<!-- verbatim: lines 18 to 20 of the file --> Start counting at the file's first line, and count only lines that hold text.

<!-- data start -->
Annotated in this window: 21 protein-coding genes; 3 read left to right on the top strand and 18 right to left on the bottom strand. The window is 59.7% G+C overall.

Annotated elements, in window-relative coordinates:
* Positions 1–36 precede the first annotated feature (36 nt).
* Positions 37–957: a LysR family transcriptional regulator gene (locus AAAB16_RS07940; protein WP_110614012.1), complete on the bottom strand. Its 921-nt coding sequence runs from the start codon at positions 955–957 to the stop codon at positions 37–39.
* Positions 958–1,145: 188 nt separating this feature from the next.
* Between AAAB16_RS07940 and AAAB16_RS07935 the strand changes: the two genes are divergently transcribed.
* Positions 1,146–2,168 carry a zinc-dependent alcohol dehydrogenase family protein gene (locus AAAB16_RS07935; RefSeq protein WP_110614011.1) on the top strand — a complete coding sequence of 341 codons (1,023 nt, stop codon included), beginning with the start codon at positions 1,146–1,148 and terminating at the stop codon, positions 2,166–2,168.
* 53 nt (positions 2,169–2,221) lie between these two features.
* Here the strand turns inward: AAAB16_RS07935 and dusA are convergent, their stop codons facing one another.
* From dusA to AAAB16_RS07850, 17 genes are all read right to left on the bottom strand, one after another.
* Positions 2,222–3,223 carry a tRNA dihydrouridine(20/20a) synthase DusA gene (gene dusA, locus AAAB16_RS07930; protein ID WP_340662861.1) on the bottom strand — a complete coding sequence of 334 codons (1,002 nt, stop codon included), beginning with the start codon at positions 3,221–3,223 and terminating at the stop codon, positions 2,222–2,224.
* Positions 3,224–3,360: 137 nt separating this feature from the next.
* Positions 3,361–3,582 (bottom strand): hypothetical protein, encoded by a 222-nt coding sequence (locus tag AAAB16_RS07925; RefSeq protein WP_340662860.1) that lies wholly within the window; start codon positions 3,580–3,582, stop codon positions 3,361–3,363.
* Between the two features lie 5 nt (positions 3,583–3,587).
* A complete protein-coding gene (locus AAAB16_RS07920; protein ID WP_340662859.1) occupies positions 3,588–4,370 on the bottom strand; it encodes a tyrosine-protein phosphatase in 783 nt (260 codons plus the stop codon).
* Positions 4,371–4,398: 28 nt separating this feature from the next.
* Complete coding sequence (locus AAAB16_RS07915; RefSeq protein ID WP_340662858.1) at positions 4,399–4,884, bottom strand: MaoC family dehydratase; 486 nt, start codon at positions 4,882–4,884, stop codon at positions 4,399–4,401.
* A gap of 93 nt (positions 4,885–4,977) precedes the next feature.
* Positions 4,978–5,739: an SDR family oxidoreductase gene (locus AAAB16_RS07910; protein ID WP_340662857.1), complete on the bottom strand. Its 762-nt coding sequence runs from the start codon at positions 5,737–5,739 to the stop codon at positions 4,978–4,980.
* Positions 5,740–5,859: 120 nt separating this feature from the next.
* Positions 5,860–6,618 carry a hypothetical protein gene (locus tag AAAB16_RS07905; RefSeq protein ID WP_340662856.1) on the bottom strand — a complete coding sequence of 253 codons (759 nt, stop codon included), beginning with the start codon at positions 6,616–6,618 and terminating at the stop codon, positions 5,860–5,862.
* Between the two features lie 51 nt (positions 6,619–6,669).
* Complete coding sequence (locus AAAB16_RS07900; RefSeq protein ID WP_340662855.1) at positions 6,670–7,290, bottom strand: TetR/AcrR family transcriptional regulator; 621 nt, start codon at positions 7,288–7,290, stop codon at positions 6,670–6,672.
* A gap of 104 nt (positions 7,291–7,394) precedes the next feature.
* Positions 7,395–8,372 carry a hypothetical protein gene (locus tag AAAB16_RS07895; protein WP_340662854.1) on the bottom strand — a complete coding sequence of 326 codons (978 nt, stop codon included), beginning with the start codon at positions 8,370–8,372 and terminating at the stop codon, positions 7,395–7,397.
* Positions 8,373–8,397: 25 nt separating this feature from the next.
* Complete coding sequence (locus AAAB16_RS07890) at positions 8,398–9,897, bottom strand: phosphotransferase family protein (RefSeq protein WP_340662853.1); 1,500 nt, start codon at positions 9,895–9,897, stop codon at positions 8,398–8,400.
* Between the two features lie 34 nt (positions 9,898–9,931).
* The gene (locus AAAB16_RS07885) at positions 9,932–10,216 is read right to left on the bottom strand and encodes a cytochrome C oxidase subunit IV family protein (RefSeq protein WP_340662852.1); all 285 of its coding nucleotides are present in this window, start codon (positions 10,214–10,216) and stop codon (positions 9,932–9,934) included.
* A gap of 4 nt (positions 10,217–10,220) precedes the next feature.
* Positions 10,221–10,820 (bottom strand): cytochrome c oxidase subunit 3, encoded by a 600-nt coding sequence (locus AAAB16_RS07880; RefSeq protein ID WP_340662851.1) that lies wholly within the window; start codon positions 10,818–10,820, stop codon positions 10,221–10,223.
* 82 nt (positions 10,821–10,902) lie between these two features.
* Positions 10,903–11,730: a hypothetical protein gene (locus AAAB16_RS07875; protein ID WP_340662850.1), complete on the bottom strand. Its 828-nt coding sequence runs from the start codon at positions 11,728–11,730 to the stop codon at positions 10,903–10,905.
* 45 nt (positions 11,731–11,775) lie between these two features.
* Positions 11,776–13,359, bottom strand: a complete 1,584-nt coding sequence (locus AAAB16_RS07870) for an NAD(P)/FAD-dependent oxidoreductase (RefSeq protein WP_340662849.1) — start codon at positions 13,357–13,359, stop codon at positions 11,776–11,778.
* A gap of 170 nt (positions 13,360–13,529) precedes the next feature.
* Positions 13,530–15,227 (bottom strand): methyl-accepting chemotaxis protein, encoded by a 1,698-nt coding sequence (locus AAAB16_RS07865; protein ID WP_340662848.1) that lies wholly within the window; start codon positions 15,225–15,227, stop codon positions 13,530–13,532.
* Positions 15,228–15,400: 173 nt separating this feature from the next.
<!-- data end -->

* A gap of 93 nt (positions 4,885–4,977) precedes the next feature.
* Positions 4,978–5,739: an SDR family oxidoreductase gene (locus AAAB16_RS07910; protein ID WP_340662857.1), complete on the bottom strand. Its 762-nt coding sequence runs from the start codon at positions 5,737–5,739 to the stop codon at positions 4,978–4,980.
* Positions 5,740–5,859: 120 nt separating this feature from the next.